Results tagged ‘ Josh Zeid ’
Astros relief pitcher Matt Albers will be placed on paternity leave Tuesday and will be replaced on the roster by right-hander Josh Zeid, who began the season at Triple-A Oklahoma City, a source told MLB.com. Zeid is expected to be in Toronto for Tuesday’s game against the Blue Jays.
Albers and his wife, Tara, are expecting their first child Tuesday in Houston.
Albers, signed to a one-year, $2.45-million contract in December to pitch for his hometown Astros, pitched in three games during the first week of the season, allowing four hits in 4 1/3 scoreless innings. Players are allowed to take up to three days of paternity leave for the birth of their child.
Zeid was optioned to Triple-A late in spring camp after posting a 4.15 ERA in seven games. He appeared in 25 games in relief for the Astros last year in his Major League debut and was 0-1 with a 3.90 ERA, stranding 15 of the 17 runners he inherited.
Albers, who attended Clements High School in the Houston suburb of Sugar Land, appeared in 56 games last season for Cleveland and was 3-1 with a 3.14 ERA. He’s pitched eight years in the Majors, including his first two with Houston (2006-07) and three with Baltimore (2008-10).
Josh Zeid heard Jose Veras had been traded on Monday morning and his mind began to wander who would fill the vacant roster spot. Could he be called up next? If not, who’s it going to be? The relief pitcher couldn’t help but play general manager in his mind.
“You never want to do someone else’s job, so you go about your everyday business,” Zeid said.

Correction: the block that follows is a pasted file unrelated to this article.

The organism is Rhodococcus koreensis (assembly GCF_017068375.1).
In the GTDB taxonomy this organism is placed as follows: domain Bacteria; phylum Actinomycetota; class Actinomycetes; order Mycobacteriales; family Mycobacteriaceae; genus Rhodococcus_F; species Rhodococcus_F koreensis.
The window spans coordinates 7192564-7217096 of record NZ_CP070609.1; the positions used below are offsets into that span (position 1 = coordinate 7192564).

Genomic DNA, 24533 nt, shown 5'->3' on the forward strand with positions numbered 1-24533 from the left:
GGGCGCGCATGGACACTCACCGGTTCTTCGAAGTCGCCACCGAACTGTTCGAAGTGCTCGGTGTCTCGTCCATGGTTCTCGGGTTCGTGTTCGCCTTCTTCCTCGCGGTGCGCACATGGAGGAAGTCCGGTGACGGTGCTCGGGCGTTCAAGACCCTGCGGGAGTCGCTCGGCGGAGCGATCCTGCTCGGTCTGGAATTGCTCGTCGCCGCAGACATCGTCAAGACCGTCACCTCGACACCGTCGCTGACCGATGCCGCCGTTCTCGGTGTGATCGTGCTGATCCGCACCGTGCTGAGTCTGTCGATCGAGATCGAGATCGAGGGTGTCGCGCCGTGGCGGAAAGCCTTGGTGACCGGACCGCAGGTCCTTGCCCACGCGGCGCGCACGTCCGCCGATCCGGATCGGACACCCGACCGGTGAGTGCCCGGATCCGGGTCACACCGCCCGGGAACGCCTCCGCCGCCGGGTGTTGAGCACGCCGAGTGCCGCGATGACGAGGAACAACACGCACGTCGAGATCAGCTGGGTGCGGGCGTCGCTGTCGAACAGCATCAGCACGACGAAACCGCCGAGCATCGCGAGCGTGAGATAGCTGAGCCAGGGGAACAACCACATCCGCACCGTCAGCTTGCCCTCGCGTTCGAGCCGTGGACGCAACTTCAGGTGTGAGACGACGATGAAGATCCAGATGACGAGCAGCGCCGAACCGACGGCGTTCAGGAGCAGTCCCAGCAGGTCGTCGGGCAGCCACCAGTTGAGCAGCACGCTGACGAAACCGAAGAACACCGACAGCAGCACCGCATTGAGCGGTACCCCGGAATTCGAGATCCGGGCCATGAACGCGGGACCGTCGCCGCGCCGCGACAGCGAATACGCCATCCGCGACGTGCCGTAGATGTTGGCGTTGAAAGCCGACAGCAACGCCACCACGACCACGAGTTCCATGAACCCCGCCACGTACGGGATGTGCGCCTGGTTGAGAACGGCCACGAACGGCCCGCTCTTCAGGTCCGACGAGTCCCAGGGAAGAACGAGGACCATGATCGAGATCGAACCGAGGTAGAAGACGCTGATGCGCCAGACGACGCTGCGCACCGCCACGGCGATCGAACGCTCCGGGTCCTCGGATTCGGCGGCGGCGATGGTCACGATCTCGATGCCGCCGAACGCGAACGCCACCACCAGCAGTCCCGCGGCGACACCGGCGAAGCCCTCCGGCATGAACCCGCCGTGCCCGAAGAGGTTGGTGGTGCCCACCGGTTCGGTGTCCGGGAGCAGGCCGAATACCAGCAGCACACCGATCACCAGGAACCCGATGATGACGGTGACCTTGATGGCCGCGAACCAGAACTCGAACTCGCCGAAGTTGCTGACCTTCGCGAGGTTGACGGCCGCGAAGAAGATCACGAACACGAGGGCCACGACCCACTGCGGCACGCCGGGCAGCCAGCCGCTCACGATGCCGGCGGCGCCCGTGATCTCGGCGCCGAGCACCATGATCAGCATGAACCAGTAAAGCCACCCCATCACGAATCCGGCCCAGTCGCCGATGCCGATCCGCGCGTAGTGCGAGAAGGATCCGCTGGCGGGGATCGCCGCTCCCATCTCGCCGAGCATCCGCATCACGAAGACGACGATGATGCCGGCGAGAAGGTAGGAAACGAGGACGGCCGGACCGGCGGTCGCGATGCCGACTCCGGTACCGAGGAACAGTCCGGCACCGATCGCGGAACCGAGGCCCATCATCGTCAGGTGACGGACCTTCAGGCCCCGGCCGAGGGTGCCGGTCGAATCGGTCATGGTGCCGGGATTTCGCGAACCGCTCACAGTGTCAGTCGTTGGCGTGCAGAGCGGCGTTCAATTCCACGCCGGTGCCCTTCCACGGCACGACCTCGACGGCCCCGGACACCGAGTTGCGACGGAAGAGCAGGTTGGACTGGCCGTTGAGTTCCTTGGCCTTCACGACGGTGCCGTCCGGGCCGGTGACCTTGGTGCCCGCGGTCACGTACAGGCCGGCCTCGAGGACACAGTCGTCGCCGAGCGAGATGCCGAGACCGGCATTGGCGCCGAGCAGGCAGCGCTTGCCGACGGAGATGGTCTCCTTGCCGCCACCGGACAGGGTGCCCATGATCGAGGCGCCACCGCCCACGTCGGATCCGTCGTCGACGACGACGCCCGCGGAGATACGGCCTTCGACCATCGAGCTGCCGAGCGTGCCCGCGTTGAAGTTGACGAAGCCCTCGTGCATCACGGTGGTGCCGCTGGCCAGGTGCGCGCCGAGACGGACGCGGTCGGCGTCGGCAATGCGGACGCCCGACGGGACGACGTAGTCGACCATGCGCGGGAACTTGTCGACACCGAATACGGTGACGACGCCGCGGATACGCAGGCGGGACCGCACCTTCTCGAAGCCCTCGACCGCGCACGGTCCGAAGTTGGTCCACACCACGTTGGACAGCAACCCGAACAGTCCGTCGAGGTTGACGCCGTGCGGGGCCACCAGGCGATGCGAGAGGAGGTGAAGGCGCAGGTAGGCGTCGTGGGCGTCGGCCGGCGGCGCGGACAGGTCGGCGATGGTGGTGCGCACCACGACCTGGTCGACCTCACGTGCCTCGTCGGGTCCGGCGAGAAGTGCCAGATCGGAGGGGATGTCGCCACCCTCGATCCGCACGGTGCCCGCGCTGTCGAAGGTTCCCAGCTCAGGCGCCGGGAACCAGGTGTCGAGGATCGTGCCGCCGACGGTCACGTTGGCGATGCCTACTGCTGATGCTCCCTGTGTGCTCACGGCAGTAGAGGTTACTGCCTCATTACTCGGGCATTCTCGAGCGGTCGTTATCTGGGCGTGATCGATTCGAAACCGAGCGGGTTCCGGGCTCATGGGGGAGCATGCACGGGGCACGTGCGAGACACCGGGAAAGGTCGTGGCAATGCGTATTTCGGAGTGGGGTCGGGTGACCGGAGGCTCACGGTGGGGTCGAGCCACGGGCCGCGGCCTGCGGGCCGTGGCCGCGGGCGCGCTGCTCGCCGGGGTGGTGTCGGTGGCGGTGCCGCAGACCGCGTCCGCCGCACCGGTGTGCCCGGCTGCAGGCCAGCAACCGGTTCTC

About an hour and a half later, while lying on the floor watching television, Zeid got a call from Tony DeFrancesco, the manager at Triple-A Oklahoma City. DeFrancesco told him to pack his bags for Baltimore to join the Astros. He finally got the call.
“You think it’s a prank call,” he said. “Is the really happening for me? You hang up the phone call and you take a deep breath and go ‘Oh my goodness, my dream is about to come true.’”
Zeid, 26, has gone 4-1 with 13 saves and a 3.50 ERA in 43 relief appearances for the RedHawks, serving as closer since June 15 and going 13-for-14 in save chances. He’s struck out 53 batters in 43 2/3 innings pitched and allowed a .231 opponents’ batting average.
He could make his Major League debut Tuesday at Oriole Park at Camden Yards when the Astros play the Orioles. His parents, Ira and Karen, began driving to Baltimore from their home in New Haven, Conn., at 5 a.m. Tuesday so they could see their son play.
“My dad’s birthday was recently, so I called my dad and said, ‘Hey, I know I didn’t get you any presents, but happy birthday!’” Zeid said. “’Yeah, you’re going to drive to Baltimore tomorrow.’”
Zeid’s promotion came two years to the day he was acquired by the Astros, along with Jarred Cosart, Domingo Santana and Jonathan Singleton, from the Phillies in exchange for Hunter Pence in a trade that could pay huge dividends for Houston. Cosart made his Major League debut earlier this month, and Singleton shouldn’t be far behind.
Since he got the call, Zeid’s phone has buzzing with an activity of text message and phone calls.